On the other hand, some vendor-specific messages may require a reply from the other party. Before sending the message, you need to know whether the other end will support it, so that you do not wait the reply forever, or close the connection if the reply does not come after a timeout, for instance.
Whenever a servent supporting vendor messages meets another servent that has advertised "Vendor-Message" in its handshaking header, it MUST send it a "Messages Supported" message, guaranteed to be understood by all implementations, right after the initial "handshaking ping".
The message is known as "null/0v0". "null" is because the vendor ID field is set with zeros, as in 0x00000000. "0" because the sub-selector ID is 0 in decimal. And "v0" because the only version specified for this message is 0.
The payload of the "null/0v0" message is defined as follows (offset relative to the start of the payload, byte 0 being actually byte 8 in the payload of the encapsulating 0x31 message).
Bytes 0-1: vector size (little-endian unsigned 16-bit integer)
The vector that follows has `vector size' items, of 8 bytes each, all formatted the same way. Each item describes a particular vendor-specific message supported by the servent. The first item of that vector would be:
Bytes 2-5: vendor ID (big-endian, e.g. "GTKG") Bytes 6-7: sub-selector ID (little-endian) Bytes 8-9: version number (little-endian)
If several version numbers are supported for a given sub-selector ID, whether or not all are mentionned depends how backward compatible those messages were. If they are guaranteed to be backward compatible, only the highest version supported (i.e. understood when read) needs to be sent back.
4.2.5 Example - Hops Flow Message
Here is a sample definition for a real vendor-specific message, known as BEAR/4v1, but also as "Hops Flow".
|Payload||unsigned byte: hop value|
This message carries a single 8-bit unsigned integer representing the upper bound value for hops that a servent wishes to see in queries from its neighbors. Only queries whose hops are STRICLY lesser than the threshold are expected to be received. A threshold of 0 therefore requests that NO queries be sent at all, since the minimal valid hop count is 0, for a query originated by an immediate neighbour. A threshold of 1 would limit queries to those originated by immediate neighbours, etc...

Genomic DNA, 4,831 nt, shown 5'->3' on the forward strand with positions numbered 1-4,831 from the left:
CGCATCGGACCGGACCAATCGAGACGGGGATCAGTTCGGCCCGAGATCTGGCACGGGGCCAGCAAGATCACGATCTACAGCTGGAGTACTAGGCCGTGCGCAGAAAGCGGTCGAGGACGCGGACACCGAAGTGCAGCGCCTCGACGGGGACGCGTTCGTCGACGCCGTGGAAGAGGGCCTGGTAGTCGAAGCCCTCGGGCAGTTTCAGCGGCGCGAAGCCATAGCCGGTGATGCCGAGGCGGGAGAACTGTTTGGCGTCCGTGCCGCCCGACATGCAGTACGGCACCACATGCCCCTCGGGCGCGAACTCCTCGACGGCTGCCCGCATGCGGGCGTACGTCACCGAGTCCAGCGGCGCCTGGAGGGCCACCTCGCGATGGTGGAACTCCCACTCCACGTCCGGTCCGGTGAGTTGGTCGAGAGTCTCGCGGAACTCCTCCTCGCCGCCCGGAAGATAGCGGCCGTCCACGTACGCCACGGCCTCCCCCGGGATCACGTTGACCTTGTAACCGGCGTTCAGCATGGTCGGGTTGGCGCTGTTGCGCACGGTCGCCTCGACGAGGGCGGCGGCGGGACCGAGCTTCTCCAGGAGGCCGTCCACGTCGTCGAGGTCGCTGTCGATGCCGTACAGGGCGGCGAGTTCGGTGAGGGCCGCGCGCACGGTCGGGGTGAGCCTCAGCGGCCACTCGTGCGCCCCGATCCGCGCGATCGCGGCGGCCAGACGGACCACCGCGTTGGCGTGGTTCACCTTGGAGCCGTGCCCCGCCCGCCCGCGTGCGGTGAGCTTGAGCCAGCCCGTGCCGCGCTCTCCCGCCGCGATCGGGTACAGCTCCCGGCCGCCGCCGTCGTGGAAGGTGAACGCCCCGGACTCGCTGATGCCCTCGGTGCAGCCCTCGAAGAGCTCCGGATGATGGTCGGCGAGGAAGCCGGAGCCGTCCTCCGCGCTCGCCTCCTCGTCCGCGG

This message MUST NOT be routed, and MUST always be sent with TTL=1 and hops=0. The GUID is ignored.
BearShare will use the Hops Flow feature to allow leaves to inform its Ultrapeers that they should turn the forwarding of queries on and off (by setting hops to max_TTL and 0 respectively) based on whether or not the leaf has sharing of files turned on. Setting hops to 0 results in a substantial bandwidth reduction with modem users who have large shared file sets but turn sharing off to speed up downloads.
Gtk-Gnutella also uses the Hops Flow feature between ultrapeers to inform the remote node about a flow-control condition locally and to request that the remote node no longer be sending queries that would immediately be dropped anyway upon reception. In that case, the Hops Flow message is sent ahead of all the other messages in the queue to ensure prompt delivery.
Here is a detailed description of the message payload within the 0x31 Gnutella message:
|0||'B'||ASCII code 0x42|
|1||'E'||ASCII code 0x45|
|2||'A'||ASCII code 0x41|
|3||'R'||ASCII code 0x52|
|4||0x04||lower 8 bits of ID (4)|
|5||0x00||upper 8 bits of ID (4)|
|6||0x01||lower 8 bits of Version (1)|
|7||0x00||upper 8 bits of Version (1)|
|8||zz||the hop value (between 0 and 255)|
Therefore, the payload length for this 0x31 message is 9 bytes.